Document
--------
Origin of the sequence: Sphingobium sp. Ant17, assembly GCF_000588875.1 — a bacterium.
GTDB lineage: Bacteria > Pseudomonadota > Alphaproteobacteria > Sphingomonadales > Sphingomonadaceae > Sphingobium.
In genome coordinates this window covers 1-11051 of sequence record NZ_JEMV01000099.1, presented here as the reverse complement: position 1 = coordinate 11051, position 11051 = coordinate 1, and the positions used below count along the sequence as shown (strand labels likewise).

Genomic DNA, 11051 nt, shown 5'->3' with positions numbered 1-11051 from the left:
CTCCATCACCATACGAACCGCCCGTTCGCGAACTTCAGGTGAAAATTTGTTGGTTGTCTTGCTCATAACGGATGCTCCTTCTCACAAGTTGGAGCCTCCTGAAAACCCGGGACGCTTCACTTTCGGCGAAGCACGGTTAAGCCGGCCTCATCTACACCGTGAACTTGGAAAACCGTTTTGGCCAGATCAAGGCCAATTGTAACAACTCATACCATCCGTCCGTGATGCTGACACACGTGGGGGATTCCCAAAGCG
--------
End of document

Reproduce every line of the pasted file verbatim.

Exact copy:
Origin of the sequence: Sphingobium sp. Ant17, assembly GCF_000588875.1 — a bacterium.
GTDB lineage: Bacteria > Pseudomonadota > Alphaproteobacteria > Sphingomonadales > Sphingomonadaceae > Sphingobium.
In genome coordinates this window covers 1-11051 of sequence record NZ_JEMV01000099.1, presented here as the reverse complement: position 1 = coordinate 11051, position 11051 = coordinate 1, and the positions used below count along the sequence as shown (strand labels likewise).

Genomic DNA, 11051 nt, shown 5'->3' with positions numbered 1-11051 from the left:
CTCCATCACCATACGAACCGCCCGTTCGCGAACTTCAGGTGAAAATTTGTTGGTTGTCTTGCTCATAACGGATGCTCCTTCTCACAAGTTGGAGCCTCCTGAAAACCCGGGACGCTTCACTTTCGGCGAAGCACGGTTAAGCCGGCCTCATCTACACCGTGAACTTGGAAAACCGTTTTGGCCAGATCAAGGCCAATTGTAACAACTCATACCATCCGTCCGTGATGCTGACACACGTGGGGGATTCCCAAAGCG